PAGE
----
PubMed  CrossRef  Google Scholar 

  12. Keller DS, Lawrence JK, Delaney CP. Prone jackknife position is not necessary to achieve a cylindrical abdominoperineal resection: demonstration of the lithotomy position. Dis Colon Rectum. 2014;57(2):251. doi:10.1097/DCR.0000000000000047.

    PubMed  CrossRef  Google Scholar 

  13. Tayyab M, Sharma A, Ragg JL, Macdonald AW, Gunn J, Hartley JE, et al. Evaluation of the impact of implementing the prone jackknife position for the perineal phase of abdominoperineal excision of the rectum. Dis Colon Rectum. 2012;55(3):316–21. doi:10.1097/DCR.0b013e31823e2424.

    PubMed  CrossRef  Google Scholar 

  14. Shihab OC, Heald RJ, Holm T, How PD, Brown G, Quirke P, et al. A pictorial description of extralevator abdominoperineal excision for low rectal cancer. Colorectal Dis. 2012. doi:10.1111/j.1463-1318.2012.03181.x.

    PubMed  Google Scholar 

  15. Han JG, Wang ZJ, Wei GH, Gao ZG, Yang Y, Zhao BC. Randomized clinical trial of conventional versus cylindrical abdominoperineal resection for locally advanced lower rectal cancer. Am J Surg. 2012;204(3):274–82. doi:10.1016/j.amjsurg.2012.05.001.

    PubMed  CrossRef  Google Scholar 

  16. Holm T. Controversies in abdominoperineal excision. Surg Oncol Clin N Am. 2014;23(1):93–111. doi:10.1016/j.soc.2013.09.005.

    PubMed  CrossRef  Google Scholar 

  17. Ramsay G, Parnaby C, Mackay C, Hanlon P, Ong S, Loudon M. Analysis of outcome using a levator sparing technique of abdominoperineal excision of rectum and anus. Cylindrical ELAPE is not necessary in all patients. Eur J Surg Oncol. 2013;39(11):1219–24. doi:10.1016/j.ejso.2013.08.004.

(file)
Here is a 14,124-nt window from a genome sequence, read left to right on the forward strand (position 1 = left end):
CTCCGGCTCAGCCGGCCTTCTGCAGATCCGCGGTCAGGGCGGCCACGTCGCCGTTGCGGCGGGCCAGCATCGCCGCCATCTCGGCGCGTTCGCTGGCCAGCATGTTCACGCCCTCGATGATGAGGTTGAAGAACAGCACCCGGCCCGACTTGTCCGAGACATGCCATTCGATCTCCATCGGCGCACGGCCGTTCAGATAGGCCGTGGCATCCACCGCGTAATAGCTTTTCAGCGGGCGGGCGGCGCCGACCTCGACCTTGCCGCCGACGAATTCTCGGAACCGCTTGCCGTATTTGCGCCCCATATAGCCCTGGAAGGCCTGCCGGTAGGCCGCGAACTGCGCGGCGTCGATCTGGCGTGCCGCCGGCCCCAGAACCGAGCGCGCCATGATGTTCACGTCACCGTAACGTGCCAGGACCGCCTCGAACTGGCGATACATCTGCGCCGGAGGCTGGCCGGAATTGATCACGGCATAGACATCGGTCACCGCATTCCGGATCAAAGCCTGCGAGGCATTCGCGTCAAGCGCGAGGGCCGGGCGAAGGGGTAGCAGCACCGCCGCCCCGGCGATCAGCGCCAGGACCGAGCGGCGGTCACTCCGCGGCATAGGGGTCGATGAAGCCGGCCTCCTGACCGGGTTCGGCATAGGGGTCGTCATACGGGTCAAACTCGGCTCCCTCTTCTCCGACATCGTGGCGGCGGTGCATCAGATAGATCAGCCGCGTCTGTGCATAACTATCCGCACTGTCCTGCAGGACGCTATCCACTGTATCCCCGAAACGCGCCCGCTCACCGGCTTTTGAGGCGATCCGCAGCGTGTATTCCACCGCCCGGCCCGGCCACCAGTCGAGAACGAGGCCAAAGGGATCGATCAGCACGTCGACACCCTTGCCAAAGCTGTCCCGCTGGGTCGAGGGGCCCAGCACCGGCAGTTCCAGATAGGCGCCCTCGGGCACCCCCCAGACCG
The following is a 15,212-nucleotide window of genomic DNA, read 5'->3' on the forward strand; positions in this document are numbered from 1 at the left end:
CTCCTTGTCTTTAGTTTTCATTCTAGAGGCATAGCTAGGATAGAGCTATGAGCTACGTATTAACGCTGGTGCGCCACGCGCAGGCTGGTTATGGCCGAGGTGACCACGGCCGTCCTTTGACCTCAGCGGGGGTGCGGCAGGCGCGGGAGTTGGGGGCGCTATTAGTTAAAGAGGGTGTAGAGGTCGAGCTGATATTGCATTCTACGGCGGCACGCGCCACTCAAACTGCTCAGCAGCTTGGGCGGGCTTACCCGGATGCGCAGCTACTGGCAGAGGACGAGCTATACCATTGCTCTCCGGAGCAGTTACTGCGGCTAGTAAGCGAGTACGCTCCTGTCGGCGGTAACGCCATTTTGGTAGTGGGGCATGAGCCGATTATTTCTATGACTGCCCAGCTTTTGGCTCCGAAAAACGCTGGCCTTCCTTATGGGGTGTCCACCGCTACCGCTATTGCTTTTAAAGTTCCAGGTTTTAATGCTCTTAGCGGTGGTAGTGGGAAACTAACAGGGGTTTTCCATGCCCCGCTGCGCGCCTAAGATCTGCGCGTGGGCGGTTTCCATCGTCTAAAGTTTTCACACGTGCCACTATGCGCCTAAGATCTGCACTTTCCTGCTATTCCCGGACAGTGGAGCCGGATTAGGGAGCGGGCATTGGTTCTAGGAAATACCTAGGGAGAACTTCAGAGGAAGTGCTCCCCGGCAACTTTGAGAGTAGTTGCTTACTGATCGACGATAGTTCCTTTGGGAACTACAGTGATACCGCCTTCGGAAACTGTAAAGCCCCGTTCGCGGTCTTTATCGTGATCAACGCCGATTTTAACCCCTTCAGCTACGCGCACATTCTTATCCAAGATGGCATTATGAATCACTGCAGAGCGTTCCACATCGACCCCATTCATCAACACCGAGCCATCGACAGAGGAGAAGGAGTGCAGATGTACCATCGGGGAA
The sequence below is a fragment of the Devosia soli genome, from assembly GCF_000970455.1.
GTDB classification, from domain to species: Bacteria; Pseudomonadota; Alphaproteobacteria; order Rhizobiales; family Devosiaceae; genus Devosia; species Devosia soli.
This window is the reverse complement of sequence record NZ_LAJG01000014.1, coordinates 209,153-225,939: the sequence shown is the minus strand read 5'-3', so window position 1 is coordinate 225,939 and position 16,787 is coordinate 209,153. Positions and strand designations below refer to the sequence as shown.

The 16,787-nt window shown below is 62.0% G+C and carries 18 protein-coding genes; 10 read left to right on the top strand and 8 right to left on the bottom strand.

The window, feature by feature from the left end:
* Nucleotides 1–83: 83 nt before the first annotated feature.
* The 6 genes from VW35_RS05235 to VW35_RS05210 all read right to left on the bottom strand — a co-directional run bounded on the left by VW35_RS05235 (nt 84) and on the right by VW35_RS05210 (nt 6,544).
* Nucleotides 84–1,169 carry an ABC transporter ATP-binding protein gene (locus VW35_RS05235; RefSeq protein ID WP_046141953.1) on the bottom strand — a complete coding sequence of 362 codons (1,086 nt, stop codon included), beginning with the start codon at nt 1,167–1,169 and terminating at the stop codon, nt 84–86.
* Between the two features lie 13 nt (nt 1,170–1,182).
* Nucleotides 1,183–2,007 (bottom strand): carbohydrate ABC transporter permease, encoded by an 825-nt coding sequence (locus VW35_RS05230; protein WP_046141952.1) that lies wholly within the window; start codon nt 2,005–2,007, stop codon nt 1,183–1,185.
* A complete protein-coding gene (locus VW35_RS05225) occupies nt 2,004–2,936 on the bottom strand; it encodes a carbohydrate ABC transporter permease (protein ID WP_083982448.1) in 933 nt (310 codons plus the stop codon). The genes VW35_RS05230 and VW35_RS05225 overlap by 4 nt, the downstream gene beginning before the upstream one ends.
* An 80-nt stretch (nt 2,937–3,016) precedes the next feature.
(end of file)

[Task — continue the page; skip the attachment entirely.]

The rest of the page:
CAS  PubMed  CrossRef  Google Scholar 

  18. Campos FG, Habr-Gama A, Nahas SC, Perez RO. Abdominoperineal excision: evolution of a centenary operation. Dis Colon Rectum. 2012;55(8):844–53. doi:10.1097/DCR.0b013e31825ab0f7.

    PubMed  CrossRef  Google Scholar 

  19. Finan P, Haboubi N. The Miles operation—extralevator abdominoperineal excision. Colorectal Dis. 2012;14(10):1171–2. doi:10.1111/j.1463-1318.2012.03191.x.

    PubMed  CrossRef  Google Scholar 

  20. Han JG, Wang ZJ, Gao ZG, Yang Y, Du YF. Human acellular dermal matrix for pelvic floor reconstruction after cylindrical abdominoperineal resection. Hepatogastroenterology. 2011;58(109):1205–7. doi:10.5754/hge10809.

    PubMed  CrossRef  Google Scholar 

  21. Bebenek M, Wojnar A. Infralevator lymphatic drainage of low-rectal cancers: preliminary results. Ann Surg Oncol. 2009;16(4):887–92. doi:10.1245/s10434-009-0324-9.

    PubMed  CrossRef  Google Scholar 

  22. Ngamprasertwong P, Phupong V, Uerpairojkit K. Brachial plexus injury related to improper positioning during general anesthesia. J Anesth. 2004;18(2):132–4. doi:10.1007/s00540-003-0220-6.

    PubMed  CrossRef  Google Scholar 

  23. Ikeya E, Taguchi J, Ohta K, Miyazaki Y, Hashimoto O, Yagi K, et al. Compartment syndrome of bilateral lower extremities following laparoscopic surgery of rectal cancer in lithotomy position: report of a case. Surg Today. 2006;36(12):1122–5. doi:10.1007/s00595-006-3313-7.

    PubMed  CrossRef  Google Scholar 

  24. Lange MM, Buunen M, van de Velde CJ, Lange JF. Level of arterial ligation in rectal cancer surgery: low tie preferred over high tie. A review. Dis Colon Rectum. 2008;51(7):1139–45. doi:10.1007/s10350-008-9328-y.

    PubMed Central  PubMed  CrossRef  Google Scholar 

  25. Clinical Practice Guidlines of rectal cancer 2014. v2. Available at

  26. Barabouti DG, Wong WD. Current management of rectal cancer: total mesorectal excision (nerve sparing) technique and clinical outcome. Surg Oncol Clin N Am. 2005;14(2):137–55. doi:10.1016/j.soc.2004.11.003.

    PubMed  CrossRef  Google Scholar 

  27. Heald RJ, Moran BJ, Brown G, Daniels IR. Optimal total mesorectal excision for rectal cancer is by dissection in front of Denonvilliers’ fascia. Br J Surg. 2004;91(1):121–3. doi:10.1002/bjs.4386.

    CAS  PubMed  CrossRef  Google Scholar